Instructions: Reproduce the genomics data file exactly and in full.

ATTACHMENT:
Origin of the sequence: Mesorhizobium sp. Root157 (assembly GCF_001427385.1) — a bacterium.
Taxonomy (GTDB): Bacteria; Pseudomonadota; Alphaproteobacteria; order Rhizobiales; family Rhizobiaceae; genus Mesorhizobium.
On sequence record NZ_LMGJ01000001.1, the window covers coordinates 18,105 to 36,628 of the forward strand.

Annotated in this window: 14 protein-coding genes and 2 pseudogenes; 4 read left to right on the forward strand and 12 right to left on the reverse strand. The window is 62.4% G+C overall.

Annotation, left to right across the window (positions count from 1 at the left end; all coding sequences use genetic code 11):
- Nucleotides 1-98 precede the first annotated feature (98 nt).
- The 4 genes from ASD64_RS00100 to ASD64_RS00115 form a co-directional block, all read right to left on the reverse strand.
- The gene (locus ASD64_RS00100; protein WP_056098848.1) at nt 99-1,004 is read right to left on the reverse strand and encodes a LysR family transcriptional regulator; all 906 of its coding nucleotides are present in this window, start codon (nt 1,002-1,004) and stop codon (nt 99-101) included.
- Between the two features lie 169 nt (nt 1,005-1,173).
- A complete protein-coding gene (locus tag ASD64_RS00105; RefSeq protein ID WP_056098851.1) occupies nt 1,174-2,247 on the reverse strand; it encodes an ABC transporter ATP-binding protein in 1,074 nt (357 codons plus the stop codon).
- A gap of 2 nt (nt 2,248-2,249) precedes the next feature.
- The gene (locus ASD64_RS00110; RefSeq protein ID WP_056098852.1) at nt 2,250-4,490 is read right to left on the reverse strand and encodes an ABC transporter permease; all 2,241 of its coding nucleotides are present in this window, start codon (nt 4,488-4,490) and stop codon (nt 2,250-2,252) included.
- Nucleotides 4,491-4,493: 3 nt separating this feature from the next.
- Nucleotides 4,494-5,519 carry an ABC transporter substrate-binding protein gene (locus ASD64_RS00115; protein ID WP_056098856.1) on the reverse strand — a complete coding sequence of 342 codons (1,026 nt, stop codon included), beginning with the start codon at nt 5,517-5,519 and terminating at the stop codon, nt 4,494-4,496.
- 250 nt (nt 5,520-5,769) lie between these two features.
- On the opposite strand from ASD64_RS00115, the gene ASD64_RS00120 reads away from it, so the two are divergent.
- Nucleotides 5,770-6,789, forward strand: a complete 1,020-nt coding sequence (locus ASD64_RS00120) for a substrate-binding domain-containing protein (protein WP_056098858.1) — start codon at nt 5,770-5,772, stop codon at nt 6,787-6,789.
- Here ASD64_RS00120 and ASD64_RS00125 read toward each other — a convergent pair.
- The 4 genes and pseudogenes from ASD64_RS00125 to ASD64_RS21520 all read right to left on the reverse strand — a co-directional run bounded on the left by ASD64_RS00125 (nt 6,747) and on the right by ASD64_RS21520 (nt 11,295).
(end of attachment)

Origin of the sequence: Mesorhizobium sp. Root157 (assembly GCF_001427385.1) — a bacterium.
Taxonomy (GTDB): Bacteria; Pseudomonadota; Alphaproteobacteria; order Rhizobiales; family Rhizobiaceae; genus Mesorhizobium.
On sequence record NZ_LMGJ01000001.1, the window covers coordinates 18,105 to 36,628 of the forward strand.

Annotated in this window: 14 protein-coding genes and 2 pseudogenes; 4 read left to right on the forward strand and 12 right to left on the reverse strand. The window is 62.4% G+C overall.

Annotation, left to right across the window (positions count from 1 at the left end; all coding sequences use genetic code 11):
- Nucleotides 1-98 precede the first annotated feature (98 nt).
- The 4 genes from ASD64_RS00100 to ASD64_RS00115 form a co-directional block, all read right to left on the reverse strand.
- The gene (locus ASD64_RS00100; protein WP_056098848.1) at nt 99-1,004 is read right to left on the reverse strand and encodes a LysR family transcriptional regulator; all 906 of its coding nucleotides are present in this window, start codon (nt 1,002-1,004) and stop codon (nt 99-101) included.
- Between the two features lie 169 nt (nt 1,005-1,173).
- A complete protein-coding gene (locus tag ASD64_RS00105; RefSeq protein ID WP_056098851.1) occupies nt 1,174-2,247 on the reverse strand; it encodes an ABC transporter ATP-binding protein in 1,074 nt (357 codons plus the stop codon).
- A gap of 2 nt (nt 2,248-2,249) precedes the next feature.
- The gene (locus ASD64_RS00110; RefSeq protein ID WP_056098852.1) at nt 2,250-4,490 is read right to left on the reverse strand and encodes an ABC transporter permease; all 2,241 of its coding nucleotides are present in this window, start codon (nt 4,488-4,490) and stop codon (nt 2,250-2,252) included.
- Nucleotides 4,491-4,493: 3 nt separating this feature from the next.
- Nucleotides 4,494-5,519 carry an ABC transporter substrate-binding protein gene (locus ASD64_RS00115; protein ID WP_056098856.1) on the reverse strand — a complete coding sequence of 342 codons (1,026 nt, stop codon included), beginning with the start codon at nt 5,517-5,519 and terminating at the stop codon, nt 4,494-4,496.
- 250 nt (nt 5,520-5,769) lie between these two features.
- On the opposite strand from ASD64_RS00115, the gene ASD64_RS00120 reads away from it, so the two are divergent.
- Nucleotides 5,770-6,789, forward strand: a complete 1,020-nt coding sequence (locus ASD64_RS00120) for a substrate-binding domain-containing protein (protein WP_056098858.1) — start codon at nt 5,770-5,772, stop codon at nt 6,787-6,789.
- Here ASD64_RS00120 and ASD64_RS00125 read toward each other — a convergent pair.
- The 4 genes and pseudogenes from ASD64_RS00125 to ASD64_RS21520 all read right to left on the reverse strand — a co-directional run bounded on the left by ASD64_RS00125 (nt 6,747) and on the right by ASD64_RS21520 (nt 11,295).